Once we secured that, then they wanted other things. Now sure, in a perfect world, a lot of other things would have been nice. But that had particular advantages for them because they had to separate sugar going to Korea and to Japan, now they don’t, they don’t need two lots of storages, they don’t need two lots of costs, they can now sell high quality raw sugar into both Japan and Korea. This is what was explained to me in great detail, and I understood it, and we got it. So again we could do better but we are getting our foot in the door or more than that, both feet in the door in so many of these markets and bear in mind they are 51 per cent of all of our exports now.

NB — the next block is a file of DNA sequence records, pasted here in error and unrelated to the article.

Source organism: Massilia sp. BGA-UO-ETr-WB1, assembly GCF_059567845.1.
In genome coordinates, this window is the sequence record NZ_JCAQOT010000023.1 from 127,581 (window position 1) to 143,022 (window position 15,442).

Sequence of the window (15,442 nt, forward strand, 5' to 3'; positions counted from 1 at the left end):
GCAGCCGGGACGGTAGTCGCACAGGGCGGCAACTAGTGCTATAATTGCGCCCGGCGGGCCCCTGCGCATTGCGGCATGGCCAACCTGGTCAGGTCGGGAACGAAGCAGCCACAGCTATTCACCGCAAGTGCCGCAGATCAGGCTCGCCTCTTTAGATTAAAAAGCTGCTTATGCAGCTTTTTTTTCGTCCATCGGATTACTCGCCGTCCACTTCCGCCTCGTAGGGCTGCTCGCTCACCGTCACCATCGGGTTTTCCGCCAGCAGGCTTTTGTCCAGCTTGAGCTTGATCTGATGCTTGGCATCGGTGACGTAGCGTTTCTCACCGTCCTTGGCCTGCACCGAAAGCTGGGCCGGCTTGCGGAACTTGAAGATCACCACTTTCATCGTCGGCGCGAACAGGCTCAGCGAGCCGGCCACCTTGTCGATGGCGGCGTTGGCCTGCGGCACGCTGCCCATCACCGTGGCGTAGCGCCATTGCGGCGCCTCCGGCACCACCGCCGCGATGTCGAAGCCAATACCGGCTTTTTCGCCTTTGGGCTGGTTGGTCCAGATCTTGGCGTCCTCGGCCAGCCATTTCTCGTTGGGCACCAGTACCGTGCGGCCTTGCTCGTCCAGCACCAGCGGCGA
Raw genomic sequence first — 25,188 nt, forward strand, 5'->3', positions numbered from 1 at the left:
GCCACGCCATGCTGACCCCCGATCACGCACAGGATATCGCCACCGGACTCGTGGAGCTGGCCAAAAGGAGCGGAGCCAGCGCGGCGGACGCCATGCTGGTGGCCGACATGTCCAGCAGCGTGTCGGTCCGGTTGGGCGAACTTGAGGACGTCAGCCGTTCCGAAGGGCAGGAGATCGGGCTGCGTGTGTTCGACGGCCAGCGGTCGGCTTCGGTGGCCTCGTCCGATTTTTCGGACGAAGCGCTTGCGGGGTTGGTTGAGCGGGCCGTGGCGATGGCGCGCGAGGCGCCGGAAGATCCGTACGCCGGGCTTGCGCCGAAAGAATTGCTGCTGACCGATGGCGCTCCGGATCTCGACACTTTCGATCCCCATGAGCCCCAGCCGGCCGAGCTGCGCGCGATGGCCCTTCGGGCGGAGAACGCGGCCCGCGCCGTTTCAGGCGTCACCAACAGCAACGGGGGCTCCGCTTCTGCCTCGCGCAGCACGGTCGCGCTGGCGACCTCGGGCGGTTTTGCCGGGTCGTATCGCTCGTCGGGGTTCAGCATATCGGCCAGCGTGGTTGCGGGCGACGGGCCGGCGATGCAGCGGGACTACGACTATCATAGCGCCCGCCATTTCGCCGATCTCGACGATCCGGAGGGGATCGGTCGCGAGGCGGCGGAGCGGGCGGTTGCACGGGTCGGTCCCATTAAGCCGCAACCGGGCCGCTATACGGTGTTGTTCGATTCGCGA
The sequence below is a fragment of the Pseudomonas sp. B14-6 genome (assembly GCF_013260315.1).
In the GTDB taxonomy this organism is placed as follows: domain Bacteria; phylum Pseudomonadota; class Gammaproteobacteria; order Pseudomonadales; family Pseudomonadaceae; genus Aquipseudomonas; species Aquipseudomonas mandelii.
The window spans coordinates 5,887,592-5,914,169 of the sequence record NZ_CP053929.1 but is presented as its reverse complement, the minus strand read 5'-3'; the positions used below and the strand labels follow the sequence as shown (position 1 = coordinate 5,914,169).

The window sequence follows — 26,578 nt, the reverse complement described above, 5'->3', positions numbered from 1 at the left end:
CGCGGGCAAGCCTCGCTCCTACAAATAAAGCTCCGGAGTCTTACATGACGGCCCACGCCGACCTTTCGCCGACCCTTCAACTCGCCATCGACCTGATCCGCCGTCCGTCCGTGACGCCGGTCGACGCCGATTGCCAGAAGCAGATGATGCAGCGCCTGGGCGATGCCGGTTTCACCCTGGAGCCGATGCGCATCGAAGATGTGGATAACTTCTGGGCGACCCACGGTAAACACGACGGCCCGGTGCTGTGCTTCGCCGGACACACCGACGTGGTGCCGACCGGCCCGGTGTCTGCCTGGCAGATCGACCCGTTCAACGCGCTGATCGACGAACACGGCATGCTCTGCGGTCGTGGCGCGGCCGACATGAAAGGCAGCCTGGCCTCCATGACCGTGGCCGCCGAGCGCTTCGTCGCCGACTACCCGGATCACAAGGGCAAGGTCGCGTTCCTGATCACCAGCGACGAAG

ANNA VIDOT: Prior to making this agreement you said you would not be signing any dud deal. Now that you’ve got what you’ve got are you satisfied that you have actually signed a good deal?

ANDREW ROBB: I can only go by the commentators and the people who’ve been looking at these things for 20 or 30 years around the world and the response I tell you out of the beef industry in the U.S. is an ugly one as far as they’re concerned. 

It is seen as an unprecedented breakthrough. It is not the finish, it is the start and I think things like the TPP, I was very mindful of that, I think the TPP will go further with Japan and we will get the benefit of that as well on top of it. 

ANNA VIDOT: And to what extent does the fact that Australia was able to broker this agreement with Japan point to potential movement now on the TPP?